I would not choose St. Peter Line for a longer cruise. They also offer a longer trip to Tallinn and Stockholm, but I would never do it. I could not handle living on that boat for several days. If you want to travel around the Baltic Sea, I encourage you to book ferries independently; if you want a cruise, I recommend going with a different cruise ship company.

Should you take the St. Peter Line ferry to Russia?

Only you can answer that — but I think you should! It was definitely a special journey and one I was glad to take. Exactly once.

Essential Info

The complete rules for visiting Russia on this cruise without a visa are here. Please don’t violate them; you don’t want to get deported. Note that these rules are for people who have permission to visit the Schengen Area, so if you’re visiting the Schengen Area on a visa, you’ll need a double-entry visa in order to do this trip.

I also recommend that your passport is in pristine condition and that you have a printed confirmation of your hotel stay.

Book your trip on the St. Peter Line Ferry here. You can see schedules here. The cheapest B2V rooms now cost 189 EUR (224 USD) for one person and 204 EUR ($242) for two people; the most expensive rooms, the LX2, cost 531 EUR ($629 USD). You must also pay a 25 EUR ($30) City Bus Tour fee and a 15 EUR ($18) fee.

I stayed at the Art Avenue Hotel in St. Petersburg and highly recommend it. It’s a very comfortable, quiet mid-range hotel with excellent wifi, just an eight-minute walk from the shuttle drop-off at St. Isaac’s Square. Rates from 3600 rubles ($62.50). It is not necessary to stay at the cruise-recommended hotels (Sokos Hotel Palace Square and Sokos Hotel Vasilyevskiy); in fact, they’re located a bit far from the major sites of the city. I strongly encourage you to book a hotel near St. Isaac’s Square. Find more hotels in St. Petersburg here.

If you visit the Hermitage (and you should), book your tickets online ahead of time — if not, you’ll be waiting in a grotesque line for hours. Tickets are good for any one day within 180 days of purchase. Ignore the line and go to the internet tickets entrance when you arrive; it’s on the right of the building.

A schedule of performances at the Mariinsky Theater can be found here. Remember — if it’s not in the traditional theater, it may be in the modern theater behind it.

Visits to the Cathedral of Our Savior of Spilled Blood and St. Isaac’s Cathedral each cost 250 rubles ($4). Visiting the roof at St. Isaac’s costs an additional 150 rubles ($3).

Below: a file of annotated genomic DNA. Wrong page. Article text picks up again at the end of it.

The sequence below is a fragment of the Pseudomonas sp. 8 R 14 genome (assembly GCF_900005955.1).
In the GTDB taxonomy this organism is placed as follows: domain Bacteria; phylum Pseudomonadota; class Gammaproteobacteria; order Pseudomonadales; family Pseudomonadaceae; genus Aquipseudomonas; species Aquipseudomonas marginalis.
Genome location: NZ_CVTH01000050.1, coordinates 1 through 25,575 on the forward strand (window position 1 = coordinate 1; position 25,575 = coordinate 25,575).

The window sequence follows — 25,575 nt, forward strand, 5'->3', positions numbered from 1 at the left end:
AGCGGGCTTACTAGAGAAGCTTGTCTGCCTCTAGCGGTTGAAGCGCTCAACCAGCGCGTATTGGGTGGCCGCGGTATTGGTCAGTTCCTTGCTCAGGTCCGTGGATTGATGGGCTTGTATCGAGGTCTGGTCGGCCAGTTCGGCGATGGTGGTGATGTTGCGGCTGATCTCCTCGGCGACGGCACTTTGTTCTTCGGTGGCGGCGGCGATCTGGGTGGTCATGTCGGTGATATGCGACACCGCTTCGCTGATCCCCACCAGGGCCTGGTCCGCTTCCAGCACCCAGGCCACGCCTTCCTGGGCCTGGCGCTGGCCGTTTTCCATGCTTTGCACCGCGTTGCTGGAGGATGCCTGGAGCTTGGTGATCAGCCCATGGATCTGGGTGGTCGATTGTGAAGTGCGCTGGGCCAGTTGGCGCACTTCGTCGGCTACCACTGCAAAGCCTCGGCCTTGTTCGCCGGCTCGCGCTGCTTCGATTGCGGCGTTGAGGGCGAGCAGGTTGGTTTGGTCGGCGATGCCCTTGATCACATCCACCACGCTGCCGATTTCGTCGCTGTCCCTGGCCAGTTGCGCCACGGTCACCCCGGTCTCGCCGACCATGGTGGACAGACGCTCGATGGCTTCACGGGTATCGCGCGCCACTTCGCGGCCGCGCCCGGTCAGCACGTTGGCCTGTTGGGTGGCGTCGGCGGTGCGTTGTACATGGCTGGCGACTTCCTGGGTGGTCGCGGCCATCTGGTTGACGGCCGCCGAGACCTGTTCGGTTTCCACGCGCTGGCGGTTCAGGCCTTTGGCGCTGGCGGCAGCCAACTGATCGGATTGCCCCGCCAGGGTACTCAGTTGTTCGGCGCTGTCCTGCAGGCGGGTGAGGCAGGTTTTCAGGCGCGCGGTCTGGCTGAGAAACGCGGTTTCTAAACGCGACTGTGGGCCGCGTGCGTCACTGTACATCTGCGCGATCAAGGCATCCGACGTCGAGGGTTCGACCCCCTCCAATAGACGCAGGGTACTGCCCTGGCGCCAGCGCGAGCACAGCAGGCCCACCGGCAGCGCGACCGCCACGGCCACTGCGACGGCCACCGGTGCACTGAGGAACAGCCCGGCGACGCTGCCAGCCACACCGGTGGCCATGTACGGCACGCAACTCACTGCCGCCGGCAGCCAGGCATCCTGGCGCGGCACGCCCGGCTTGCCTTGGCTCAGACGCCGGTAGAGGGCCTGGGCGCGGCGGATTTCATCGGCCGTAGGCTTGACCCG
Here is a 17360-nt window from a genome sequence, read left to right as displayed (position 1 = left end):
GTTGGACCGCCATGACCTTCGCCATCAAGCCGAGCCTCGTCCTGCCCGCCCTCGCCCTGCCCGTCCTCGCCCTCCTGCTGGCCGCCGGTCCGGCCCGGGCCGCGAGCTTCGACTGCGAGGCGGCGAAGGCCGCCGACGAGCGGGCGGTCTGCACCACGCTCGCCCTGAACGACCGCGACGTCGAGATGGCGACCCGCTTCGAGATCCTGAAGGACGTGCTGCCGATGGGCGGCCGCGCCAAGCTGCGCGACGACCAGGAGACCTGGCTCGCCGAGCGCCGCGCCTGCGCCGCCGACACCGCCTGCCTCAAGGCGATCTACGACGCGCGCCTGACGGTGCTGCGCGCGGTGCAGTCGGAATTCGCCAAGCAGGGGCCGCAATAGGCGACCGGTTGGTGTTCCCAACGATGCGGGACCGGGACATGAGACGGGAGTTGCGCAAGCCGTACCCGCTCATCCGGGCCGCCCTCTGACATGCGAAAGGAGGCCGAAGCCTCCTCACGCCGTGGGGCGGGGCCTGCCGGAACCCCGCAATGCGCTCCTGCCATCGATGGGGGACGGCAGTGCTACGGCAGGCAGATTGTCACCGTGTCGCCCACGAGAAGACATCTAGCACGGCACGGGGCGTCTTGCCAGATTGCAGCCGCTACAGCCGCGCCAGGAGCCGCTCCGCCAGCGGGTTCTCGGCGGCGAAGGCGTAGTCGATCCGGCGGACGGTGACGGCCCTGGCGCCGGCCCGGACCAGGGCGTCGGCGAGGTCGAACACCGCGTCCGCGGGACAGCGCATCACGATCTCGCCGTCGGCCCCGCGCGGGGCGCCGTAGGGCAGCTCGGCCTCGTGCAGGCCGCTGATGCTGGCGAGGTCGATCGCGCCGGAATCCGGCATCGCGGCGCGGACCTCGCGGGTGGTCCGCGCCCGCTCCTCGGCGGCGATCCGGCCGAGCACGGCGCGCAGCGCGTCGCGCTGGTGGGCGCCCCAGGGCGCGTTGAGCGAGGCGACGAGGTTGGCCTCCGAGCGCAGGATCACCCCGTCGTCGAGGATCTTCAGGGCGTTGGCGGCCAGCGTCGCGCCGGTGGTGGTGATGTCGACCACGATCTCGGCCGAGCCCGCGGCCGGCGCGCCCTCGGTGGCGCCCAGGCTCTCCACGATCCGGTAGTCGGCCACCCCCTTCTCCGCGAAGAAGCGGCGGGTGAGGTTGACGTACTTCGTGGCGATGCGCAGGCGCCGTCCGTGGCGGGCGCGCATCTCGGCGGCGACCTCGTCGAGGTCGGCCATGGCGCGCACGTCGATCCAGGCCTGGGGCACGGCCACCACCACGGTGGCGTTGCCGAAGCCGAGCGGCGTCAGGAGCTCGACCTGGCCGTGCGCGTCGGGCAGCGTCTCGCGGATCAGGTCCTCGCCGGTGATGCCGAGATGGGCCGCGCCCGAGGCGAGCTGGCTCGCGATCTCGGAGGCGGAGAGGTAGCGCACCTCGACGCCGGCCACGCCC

Finally, be sure to have travel insurance when you visit Russia. If you fall and injure yourself at the Hermitage, if you get pickpocketed on the metro, or if you need to cancel all or part of your trip, travel insurance can save you from financial ruin should the worst happen. I used World Nomads for my trip to Russia and highly recommend them for your trip.

Have you taken the St. Peter Line ferry? Would you like to?

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75 thoughts on “Visiting Russia Without a Visa on the St. Peter Line Ferry”

  1. Thank you, Kate for all this information! I had never heard of the St. Peter Line Ferry, but I would love to visit Russia someday. If I decide to use this route, I will certainly use this article as a reference!

    1. Seconded — very curious! I trust your judgment on these things but would love to hear why so I know what to look for and what to avoid re: online reviews. Thanks in advance for explaining, Kate!

      1. As a follow-up — where do you go instead of TripAdvisor? I know bloggers recommend Lonely Planet a lot, but I haven’t found them particularly helpful for logistics etc. Any other thoughts?

        1. I actually do use Lonely Planet guides and like them. I also turn to my friends’ blogs. And I google. But I’m also very lucky in that I have a wide circle of very well traveled friends, and if I don’t know someone who has been there, I know someone who knows someone.

          Lonely Planet’s thorn tree is helpful in that the people there are hardcore travelers, but they are also the snobbiest snobs who ever snobbed. Ask a question that seems dumb in the least and they will turn their noses straight up and berate you. Sheesh.